Yes, It's Sustainable

It's 2020, sustainability should go without saying.



Drought tolerant in California, of course.

Exotic hardwoods only if repurposed, got it.

Not pouring concrete in every square inch of your property, lord no.

Rain gardens, bioretention, infiltration basins, wetlands, all important.


It is heartening to learn of people's priority in doing their part for the health of the environment when they inquire about drought tolerance and sustainable design. While this divulging of preference is welcome, for us, a resilient sustainable design is no longer a choice but an occupational responsibility.

Ecology and environment does not exist solely in parks, coastlines or nature reserves. The built environment is a huge contributor to green house gases, waste streams, water pollution and air quality. This means our city to our neighborhood down to our individual houses are all players in this theater and it is in our individual actions bound together where it will be decided whether this is a comedy or a tragedy.


“This means our city to our neighborhood down to our individual houses are all players in this theater and it is in our individual actions bound together where it will be decided whether this is a comedy or a tragedy. ”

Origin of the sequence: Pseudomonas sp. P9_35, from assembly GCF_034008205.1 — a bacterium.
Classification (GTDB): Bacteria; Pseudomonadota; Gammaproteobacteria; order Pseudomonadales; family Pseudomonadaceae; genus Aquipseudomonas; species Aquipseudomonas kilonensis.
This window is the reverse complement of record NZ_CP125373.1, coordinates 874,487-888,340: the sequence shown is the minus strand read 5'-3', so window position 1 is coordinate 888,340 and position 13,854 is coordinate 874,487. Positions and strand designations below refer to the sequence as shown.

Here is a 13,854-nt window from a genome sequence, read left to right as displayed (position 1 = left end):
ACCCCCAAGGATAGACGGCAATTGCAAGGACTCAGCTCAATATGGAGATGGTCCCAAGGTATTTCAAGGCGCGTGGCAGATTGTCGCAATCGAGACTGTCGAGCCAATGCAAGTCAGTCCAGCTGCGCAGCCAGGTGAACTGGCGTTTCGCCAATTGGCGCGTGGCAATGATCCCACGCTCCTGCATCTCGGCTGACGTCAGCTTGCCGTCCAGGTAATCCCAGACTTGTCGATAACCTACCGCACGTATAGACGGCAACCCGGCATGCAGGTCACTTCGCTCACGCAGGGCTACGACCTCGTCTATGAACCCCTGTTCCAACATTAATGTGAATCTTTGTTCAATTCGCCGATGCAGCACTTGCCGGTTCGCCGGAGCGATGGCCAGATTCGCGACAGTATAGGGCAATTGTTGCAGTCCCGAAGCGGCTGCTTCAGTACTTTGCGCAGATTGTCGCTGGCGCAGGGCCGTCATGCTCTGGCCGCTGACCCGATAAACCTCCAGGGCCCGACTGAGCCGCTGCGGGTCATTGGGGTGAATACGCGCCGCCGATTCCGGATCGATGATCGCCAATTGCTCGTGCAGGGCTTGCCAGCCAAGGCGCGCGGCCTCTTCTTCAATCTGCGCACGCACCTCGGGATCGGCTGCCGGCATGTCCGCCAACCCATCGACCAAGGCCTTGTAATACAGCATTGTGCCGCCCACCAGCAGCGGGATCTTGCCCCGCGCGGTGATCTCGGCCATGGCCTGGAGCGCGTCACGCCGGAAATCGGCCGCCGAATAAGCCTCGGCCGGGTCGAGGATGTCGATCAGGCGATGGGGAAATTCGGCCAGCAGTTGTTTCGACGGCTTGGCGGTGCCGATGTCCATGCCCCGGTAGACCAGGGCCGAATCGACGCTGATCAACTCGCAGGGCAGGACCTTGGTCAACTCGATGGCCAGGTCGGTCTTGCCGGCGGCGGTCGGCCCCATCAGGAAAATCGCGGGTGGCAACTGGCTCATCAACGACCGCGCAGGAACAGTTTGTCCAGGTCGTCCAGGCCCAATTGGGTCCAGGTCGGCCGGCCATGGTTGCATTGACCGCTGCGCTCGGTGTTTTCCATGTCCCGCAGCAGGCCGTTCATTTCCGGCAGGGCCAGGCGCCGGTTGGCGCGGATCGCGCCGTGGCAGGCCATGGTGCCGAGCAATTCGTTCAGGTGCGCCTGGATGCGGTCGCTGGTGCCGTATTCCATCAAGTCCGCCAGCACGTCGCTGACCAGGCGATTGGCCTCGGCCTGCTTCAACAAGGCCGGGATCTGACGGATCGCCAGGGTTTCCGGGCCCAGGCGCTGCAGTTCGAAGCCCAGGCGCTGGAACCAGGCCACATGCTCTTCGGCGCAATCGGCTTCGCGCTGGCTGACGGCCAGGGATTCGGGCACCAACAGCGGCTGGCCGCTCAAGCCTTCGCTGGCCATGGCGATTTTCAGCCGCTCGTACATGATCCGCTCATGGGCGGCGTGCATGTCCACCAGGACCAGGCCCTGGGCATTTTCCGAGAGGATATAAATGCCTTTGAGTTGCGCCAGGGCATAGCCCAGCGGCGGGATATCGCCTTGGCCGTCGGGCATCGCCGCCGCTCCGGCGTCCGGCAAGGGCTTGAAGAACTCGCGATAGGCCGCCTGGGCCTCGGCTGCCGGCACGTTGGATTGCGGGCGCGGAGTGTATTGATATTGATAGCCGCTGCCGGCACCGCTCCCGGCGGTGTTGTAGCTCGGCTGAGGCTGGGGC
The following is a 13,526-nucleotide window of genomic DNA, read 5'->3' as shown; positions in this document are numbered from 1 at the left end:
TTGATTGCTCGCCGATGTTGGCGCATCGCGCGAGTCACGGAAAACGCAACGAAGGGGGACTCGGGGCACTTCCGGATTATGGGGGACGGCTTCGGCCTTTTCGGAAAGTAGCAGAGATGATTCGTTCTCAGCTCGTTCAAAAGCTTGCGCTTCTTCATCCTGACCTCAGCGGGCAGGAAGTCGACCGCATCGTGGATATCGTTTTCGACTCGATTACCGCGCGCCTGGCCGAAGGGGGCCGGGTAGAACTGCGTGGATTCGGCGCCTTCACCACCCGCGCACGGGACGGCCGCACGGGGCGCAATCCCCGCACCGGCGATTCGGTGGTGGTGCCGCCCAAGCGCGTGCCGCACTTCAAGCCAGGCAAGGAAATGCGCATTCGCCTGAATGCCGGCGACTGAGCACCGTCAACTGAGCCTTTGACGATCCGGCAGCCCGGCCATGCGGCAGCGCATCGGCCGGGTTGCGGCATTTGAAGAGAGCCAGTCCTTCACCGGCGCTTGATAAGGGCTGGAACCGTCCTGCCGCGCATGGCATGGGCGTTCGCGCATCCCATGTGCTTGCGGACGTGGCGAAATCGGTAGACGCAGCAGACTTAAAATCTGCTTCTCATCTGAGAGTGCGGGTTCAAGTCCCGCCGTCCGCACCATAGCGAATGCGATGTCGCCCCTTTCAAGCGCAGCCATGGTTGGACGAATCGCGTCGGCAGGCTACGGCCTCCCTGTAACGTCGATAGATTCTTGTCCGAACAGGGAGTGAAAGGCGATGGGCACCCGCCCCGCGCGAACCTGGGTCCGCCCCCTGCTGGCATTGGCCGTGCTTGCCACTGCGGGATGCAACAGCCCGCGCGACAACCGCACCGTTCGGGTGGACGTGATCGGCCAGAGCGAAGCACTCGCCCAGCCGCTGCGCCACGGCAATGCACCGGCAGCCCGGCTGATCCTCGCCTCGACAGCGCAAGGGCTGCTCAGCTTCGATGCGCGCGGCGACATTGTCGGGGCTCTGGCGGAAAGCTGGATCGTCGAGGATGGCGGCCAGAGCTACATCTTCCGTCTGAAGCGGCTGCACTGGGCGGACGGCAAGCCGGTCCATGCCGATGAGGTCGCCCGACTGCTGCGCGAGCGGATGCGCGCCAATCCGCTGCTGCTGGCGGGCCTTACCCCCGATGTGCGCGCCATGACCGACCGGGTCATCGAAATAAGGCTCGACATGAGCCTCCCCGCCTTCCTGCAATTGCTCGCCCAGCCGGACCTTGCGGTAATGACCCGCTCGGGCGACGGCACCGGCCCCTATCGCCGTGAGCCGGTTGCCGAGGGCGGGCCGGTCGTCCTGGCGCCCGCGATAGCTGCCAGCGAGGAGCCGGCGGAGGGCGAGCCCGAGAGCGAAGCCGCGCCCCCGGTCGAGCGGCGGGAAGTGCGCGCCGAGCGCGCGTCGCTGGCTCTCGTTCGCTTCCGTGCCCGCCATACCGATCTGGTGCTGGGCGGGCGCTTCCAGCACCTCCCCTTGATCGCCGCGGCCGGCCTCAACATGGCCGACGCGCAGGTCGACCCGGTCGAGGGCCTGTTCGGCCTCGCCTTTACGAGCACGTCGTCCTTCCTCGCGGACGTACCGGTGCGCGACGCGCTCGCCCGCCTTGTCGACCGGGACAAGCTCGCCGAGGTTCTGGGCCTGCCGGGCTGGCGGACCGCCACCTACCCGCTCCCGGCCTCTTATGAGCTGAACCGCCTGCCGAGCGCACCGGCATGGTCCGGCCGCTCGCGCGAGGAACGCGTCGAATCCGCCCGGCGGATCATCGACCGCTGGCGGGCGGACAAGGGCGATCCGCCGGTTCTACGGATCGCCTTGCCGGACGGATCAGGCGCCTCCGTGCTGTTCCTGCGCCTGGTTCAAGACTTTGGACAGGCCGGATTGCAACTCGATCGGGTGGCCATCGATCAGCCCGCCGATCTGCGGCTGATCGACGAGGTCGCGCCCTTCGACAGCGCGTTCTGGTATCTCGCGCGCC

Many projects and designers have considered the scope of their work exempt from these considerations because of its size or location. However ecology benefits from the correct trees being planted, rain infiltrating to ground water, bees pollinating and bird habitats. There is also keeping waste out of landfills, not removing tons of soil from a site and thinking about carbon footprints of materials and fair labor practices. It's all connected and the smallest of decisions reverberates.


Today, there is no project too small to grapple with these large questions. All designers must be intentional in their choices because consequences exist whether we choose to see them or not. This is less dogma and more common sense.